Burning Man sets an excellent example in this regard, as it creates a safe space for people to place all of their wonderful eccentricities on display. But this celebration of human diversity need not remain confined to the desert. Indeed, everyone, whether or not they ever step foot on the playa, can embrace the values of authenticity and self-expression.

2. Communal Engagement

Communities depend on active participation from their constituents in order to thrive, and nowhere is this sort of engagement more apparent than at Burning Man. Walk in any direction and you’ll see ample evidence of the labor and the love that people have invested in their various projects: large-scale art installations, elaborate theme camps, stimulating social gatherings, and creative art cars. Each of these endeavors makes Burning Man a richer, more vibrant, and more beautiful experience.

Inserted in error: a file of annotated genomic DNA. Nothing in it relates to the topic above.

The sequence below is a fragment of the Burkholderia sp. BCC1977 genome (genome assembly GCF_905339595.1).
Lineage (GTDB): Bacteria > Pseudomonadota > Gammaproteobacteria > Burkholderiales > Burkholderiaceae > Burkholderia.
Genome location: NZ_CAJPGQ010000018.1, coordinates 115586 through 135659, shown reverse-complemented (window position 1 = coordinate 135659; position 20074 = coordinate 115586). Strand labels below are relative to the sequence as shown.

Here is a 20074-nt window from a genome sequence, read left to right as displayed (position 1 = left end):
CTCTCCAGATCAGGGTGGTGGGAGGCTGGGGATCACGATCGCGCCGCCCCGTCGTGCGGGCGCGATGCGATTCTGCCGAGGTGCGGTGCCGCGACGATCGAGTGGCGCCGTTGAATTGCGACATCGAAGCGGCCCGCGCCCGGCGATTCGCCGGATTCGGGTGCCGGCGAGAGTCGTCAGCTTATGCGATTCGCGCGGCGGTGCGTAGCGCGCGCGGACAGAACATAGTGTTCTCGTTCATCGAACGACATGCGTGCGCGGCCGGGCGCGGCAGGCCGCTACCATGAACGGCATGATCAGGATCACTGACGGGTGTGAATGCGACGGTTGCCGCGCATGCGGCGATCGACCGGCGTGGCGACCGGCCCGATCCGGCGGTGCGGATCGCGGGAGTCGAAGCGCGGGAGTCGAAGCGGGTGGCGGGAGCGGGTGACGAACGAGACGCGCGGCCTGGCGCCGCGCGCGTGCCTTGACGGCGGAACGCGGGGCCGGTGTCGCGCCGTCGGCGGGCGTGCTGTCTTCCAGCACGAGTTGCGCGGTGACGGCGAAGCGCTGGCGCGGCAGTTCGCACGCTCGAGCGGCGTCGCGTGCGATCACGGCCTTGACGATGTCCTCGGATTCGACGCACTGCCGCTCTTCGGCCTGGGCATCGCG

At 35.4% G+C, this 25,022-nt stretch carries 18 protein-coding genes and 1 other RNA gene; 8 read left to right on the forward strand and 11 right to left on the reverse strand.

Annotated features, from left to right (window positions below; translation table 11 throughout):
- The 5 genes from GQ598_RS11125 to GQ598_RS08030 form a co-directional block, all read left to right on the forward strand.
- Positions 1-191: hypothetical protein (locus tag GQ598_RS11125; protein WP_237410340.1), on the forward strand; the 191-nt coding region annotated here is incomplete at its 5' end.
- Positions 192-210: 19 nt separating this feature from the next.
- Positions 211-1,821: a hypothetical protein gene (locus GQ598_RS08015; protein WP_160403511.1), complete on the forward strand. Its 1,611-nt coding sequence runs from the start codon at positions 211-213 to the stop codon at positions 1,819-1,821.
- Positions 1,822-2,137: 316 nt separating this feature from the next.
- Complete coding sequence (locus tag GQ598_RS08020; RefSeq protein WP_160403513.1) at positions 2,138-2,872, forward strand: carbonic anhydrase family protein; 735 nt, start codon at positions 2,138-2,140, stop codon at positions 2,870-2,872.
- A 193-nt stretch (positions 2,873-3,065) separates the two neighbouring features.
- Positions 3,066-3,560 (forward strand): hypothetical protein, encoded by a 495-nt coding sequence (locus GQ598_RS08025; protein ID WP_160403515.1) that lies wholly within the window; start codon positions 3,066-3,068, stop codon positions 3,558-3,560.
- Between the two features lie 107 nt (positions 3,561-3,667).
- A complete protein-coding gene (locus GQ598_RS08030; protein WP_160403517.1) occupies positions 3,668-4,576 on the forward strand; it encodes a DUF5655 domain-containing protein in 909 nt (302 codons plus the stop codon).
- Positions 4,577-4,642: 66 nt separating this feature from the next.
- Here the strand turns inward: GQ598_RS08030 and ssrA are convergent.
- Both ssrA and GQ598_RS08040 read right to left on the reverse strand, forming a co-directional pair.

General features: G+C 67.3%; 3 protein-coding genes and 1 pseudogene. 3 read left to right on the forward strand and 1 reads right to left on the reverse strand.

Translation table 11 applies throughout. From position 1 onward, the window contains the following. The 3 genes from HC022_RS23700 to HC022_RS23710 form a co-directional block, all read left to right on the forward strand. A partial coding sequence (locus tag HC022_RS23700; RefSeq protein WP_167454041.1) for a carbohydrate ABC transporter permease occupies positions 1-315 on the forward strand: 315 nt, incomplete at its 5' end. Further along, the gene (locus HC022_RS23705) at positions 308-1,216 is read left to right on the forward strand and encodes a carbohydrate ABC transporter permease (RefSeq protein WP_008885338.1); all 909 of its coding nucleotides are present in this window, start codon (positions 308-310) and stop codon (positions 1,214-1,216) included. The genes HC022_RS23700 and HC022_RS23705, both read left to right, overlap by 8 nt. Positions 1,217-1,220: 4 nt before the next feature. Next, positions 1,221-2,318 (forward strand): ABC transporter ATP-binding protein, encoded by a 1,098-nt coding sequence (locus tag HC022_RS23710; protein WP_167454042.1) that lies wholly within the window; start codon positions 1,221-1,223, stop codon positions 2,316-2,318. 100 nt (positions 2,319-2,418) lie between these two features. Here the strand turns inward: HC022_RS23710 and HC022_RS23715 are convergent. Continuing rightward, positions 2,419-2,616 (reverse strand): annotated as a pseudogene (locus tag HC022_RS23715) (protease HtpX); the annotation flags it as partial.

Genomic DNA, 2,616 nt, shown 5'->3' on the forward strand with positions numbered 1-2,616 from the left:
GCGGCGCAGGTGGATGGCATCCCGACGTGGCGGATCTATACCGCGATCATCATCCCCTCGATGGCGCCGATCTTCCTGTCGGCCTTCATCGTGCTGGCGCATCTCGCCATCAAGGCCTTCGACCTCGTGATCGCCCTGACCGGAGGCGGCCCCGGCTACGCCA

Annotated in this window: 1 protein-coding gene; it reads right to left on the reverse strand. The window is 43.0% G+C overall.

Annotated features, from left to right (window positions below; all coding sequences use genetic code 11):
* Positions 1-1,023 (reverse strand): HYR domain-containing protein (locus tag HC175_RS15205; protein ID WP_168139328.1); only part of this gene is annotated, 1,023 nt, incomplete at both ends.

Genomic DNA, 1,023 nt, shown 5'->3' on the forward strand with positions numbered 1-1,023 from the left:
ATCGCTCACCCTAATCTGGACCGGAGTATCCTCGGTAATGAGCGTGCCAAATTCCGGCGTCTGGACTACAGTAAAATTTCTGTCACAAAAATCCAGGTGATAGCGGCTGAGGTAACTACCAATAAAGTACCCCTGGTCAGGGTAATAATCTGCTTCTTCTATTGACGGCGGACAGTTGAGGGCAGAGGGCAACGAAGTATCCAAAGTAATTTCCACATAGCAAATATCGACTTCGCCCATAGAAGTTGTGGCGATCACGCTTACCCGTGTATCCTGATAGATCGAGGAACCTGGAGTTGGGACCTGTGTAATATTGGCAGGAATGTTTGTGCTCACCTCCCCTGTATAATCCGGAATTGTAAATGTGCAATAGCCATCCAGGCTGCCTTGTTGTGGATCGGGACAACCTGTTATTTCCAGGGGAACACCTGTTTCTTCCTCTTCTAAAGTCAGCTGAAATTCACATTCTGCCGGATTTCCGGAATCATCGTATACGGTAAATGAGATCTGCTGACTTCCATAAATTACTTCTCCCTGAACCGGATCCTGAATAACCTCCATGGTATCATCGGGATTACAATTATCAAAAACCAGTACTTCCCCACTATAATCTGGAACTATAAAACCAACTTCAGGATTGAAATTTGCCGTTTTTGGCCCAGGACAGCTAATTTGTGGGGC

The tremendous human effort that goes into each Burn should be a model for people’s participation engagement with their respective communities in daily life.

This needn’t only occur at the macro-level of national politics (though voting in elections is a good first step); it can also occur in the smaller, more intimate communities in which people spend the majority of their time: their neighborhoods, offices, school systems and friend circles.

 By investing even a small percentage of their time and energy in their macro- and micro-communities, Burners and non-Burners alike can make these spaces more vibrant and nurturing environments.

3. Faith in Humanity